Remember, the MiG21s in 1965 were the latest in the IAF stable but had to sit out the War. In 1971 they gave a solid drubbing to the PAF. When the first of the deep penetration strike Jaguars landed in India, the Commanding Officer of the Squadron had not been permitted to ferry it from UK.
Wing Commander Nadkarni had flown in the rear seat of one of the trainers. Whereas all five Rafale have been flown nearly 8000kms by our own pilots fully operational on the aircraft on all roles ( less what our TACDE will soon be developing in coming months to surprise even the French ).
For a change, we had a Raksha Mantri, that venerable man Shri Manohar Parrikar who even when about to die kept planning for our defence. He ensured that the notorious MoD and IAF were on the same page with respect to the Rafael’s induction.
This has resulted in a state where the entire connected wherewithal’s from specially designed blast pens to weapon systems, the bombs, the missiles ( less Hammer on order ), the maintenance systems and spares, all are there already in Ambala.
Whereas all these things had followed to Gwalior for Mirage 2000 in 1985, to Pune for Mig29s in 1987 and for the SU30 MKIs in 2000.
In fact our pilots had received virtually no training in Russia on the MiGs and the Sukhois. They attained maturity on these otherwise super aircrafts in India only.
Now coming to these 5 x Rafale. In a all out aerial war over Tibet, these will be just 5 fighters doing their job. However for skirmishes similar to that of 26 Feb and 27 Feb 2019 these 5 will be like the Pandavas of Mahabharat.
As explained by an expert in these matters to me, in a BVR aerial battle MAR or minimum abort range is calculated against the best fighter/ missile combination in play ( on 27 Feb our MAR calculation had catered for the Pakistani AMRAAMS and so the superior missiles became just a diwali rocket for the IAF ).
So over Tibet, the J20 Chengdus can keep calculating the MAR for Rafale / Meteor combination and still get totally surprised. They won’t know what to do when our Astra 2 also joins the fleet.
Another super characteristic of Rafale is its super efficient engine. Even at Lo – Lo -Lo it can travel a great distance with full load, which others cannot do including F35.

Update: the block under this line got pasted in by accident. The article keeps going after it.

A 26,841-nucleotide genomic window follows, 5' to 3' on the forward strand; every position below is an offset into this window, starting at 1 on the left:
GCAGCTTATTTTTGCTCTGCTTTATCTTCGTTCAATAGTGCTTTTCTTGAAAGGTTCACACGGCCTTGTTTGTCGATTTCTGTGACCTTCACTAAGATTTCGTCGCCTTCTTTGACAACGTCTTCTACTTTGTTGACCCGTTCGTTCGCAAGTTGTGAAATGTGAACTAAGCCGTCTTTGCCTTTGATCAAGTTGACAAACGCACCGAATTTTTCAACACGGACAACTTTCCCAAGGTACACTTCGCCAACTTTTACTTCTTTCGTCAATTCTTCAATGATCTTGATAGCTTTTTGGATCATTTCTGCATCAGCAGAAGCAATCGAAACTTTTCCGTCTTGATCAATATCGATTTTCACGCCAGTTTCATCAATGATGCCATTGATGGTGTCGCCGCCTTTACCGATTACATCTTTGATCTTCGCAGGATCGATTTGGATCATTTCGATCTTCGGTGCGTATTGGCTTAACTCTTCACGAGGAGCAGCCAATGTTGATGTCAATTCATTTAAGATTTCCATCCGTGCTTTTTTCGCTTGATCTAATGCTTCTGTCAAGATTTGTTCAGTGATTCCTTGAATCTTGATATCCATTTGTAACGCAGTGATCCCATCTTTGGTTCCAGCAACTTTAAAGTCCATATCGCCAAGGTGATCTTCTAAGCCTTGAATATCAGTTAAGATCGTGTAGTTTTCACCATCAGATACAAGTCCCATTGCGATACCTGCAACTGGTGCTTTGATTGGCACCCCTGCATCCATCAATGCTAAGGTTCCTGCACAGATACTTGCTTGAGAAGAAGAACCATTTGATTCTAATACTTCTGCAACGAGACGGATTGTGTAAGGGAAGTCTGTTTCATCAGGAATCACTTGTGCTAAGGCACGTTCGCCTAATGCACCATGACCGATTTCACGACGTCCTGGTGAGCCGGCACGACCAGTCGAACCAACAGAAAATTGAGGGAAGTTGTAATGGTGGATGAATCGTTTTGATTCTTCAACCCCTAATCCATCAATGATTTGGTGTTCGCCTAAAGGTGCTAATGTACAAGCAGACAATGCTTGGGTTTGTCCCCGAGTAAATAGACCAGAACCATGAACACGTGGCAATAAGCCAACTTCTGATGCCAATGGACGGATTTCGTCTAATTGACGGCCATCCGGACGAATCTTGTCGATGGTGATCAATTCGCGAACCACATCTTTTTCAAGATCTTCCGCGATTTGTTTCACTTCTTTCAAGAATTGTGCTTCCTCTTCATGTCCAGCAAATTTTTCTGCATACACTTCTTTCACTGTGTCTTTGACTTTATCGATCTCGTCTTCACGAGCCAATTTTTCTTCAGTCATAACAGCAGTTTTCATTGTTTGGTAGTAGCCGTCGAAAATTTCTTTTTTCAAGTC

This may result in J20s getting surprised over Tibet by the Rafale suddenly appearing among them, as if vectoring in from the direction of Beijing itself. Whereas all the while J20s may keep monitoring the sky towards Ladhak.
Thus IAF is not worried about Chengdus whose weakest link is its engine. The Chinese WS15 engine for powering the J20 have yet to arrive and then prove themselves.
The more potent threat to IAF will be the batteries of China’s surface-to-air missiles deployed in Tibet. How reliable are the Chinese fighters is evident from the fact that even ally Pakistan, which operates Chinese warplanes has little faith in it.
So far the Pakistani Air Force has relied on American-made F-16s and French-made Mirages, while its JF-17 fighters linger in the rear only. Even the Chinese AWACS supplied to Pakistan are seen no where near the Indian border.
In fact Pakistan has mounted a European radar and a Turkish targeting pod on the Chinese JF-17. The J-20 has yet to see action, so its capabilities remains to be seen. Chinese claim that it is stealthy. IAF says that it has been monitoring them whenever they dare to fly over Tibet.
The Rafale on the other hand has seen some combat, but only over poorly defended targets in Afghanistan, Libya, Iraq and Syria. Neither fighter has faced real combat so their strengths and weaknesses still remain a guesstimate.
Pilot quality, ground radar, anti-aircraft missiles, well-integrated command networks, aerial tankers for replenishment, AWAC backup, location of airbases from the battlefield, all these will play a vital role in the outcome of actual battle.
Chinese bases in Tibet have limited means and the altitude reduces the aircrafts load carrying capabilities drastically. Bases in Xinjiang are nearly 900 km away. Where as Indian bases are close by. Even Ambala’s airbase, the home base of the Rafale, is less than 500km from the battle arena.
So while we wait for an aerial version of Galwan, lets just enjoy the media hype on Rafael. After all Pakis had also gone out of their way to celebrate the arrival of F16.